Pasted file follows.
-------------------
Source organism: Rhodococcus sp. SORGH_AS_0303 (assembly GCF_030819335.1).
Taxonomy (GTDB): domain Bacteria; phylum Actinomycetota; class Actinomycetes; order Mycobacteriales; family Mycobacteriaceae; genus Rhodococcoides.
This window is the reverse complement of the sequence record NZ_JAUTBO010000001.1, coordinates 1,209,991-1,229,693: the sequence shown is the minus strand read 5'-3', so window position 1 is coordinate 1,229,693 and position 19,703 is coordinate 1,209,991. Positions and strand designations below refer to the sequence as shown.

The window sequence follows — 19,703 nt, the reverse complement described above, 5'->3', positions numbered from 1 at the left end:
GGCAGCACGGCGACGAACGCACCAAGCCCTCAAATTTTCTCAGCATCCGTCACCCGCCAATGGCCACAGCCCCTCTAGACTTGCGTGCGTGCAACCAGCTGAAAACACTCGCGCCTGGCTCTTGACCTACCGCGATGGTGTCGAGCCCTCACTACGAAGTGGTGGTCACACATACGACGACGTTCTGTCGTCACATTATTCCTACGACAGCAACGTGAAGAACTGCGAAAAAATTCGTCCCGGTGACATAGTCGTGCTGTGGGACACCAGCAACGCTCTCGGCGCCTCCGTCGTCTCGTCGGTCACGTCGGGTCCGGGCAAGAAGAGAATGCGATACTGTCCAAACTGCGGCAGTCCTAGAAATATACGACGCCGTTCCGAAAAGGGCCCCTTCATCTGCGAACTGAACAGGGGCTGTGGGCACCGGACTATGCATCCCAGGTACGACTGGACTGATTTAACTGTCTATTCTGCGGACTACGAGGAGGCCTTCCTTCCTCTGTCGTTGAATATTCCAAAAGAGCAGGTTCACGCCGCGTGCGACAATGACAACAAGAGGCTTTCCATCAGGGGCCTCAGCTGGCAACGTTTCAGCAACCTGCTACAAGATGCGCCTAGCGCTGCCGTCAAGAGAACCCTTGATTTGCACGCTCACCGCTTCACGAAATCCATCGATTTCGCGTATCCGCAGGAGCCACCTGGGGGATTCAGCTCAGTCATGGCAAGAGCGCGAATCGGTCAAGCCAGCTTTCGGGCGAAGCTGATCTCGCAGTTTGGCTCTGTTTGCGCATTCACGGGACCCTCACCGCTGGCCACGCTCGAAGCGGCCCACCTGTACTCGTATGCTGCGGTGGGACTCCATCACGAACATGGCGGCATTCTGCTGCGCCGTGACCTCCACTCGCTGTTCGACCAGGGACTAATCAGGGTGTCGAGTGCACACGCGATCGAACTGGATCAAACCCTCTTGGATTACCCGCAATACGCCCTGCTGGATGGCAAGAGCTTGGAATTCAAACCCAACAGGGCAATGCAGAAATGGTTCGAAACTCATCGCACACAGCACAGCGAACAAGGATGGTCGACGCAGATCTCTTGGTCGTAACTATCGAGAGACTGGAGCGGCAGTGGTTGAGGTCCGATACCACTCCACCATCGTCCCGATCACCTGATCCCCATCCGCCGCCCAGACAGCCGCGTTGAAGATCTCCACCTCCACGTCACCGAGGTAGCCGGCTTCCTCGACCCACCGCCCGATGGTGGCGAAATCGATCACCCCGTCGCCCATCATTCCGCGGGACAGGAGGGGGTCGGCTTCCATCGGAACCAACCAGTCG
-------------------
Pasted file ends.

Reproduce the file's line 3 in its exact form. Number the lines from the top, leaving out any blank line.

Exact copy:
This window is the reverse complement of the sequence record NZ_JAUTBO010000001.1, coordinates 1,209,991-1,229,693: the sequence shown is the minus strand read 5'-3', so window position 1 is coordinate 1,229,693 and position 19,703 is coordinate 1,209,991. Positions and strand designations below refer to the sequence as shown.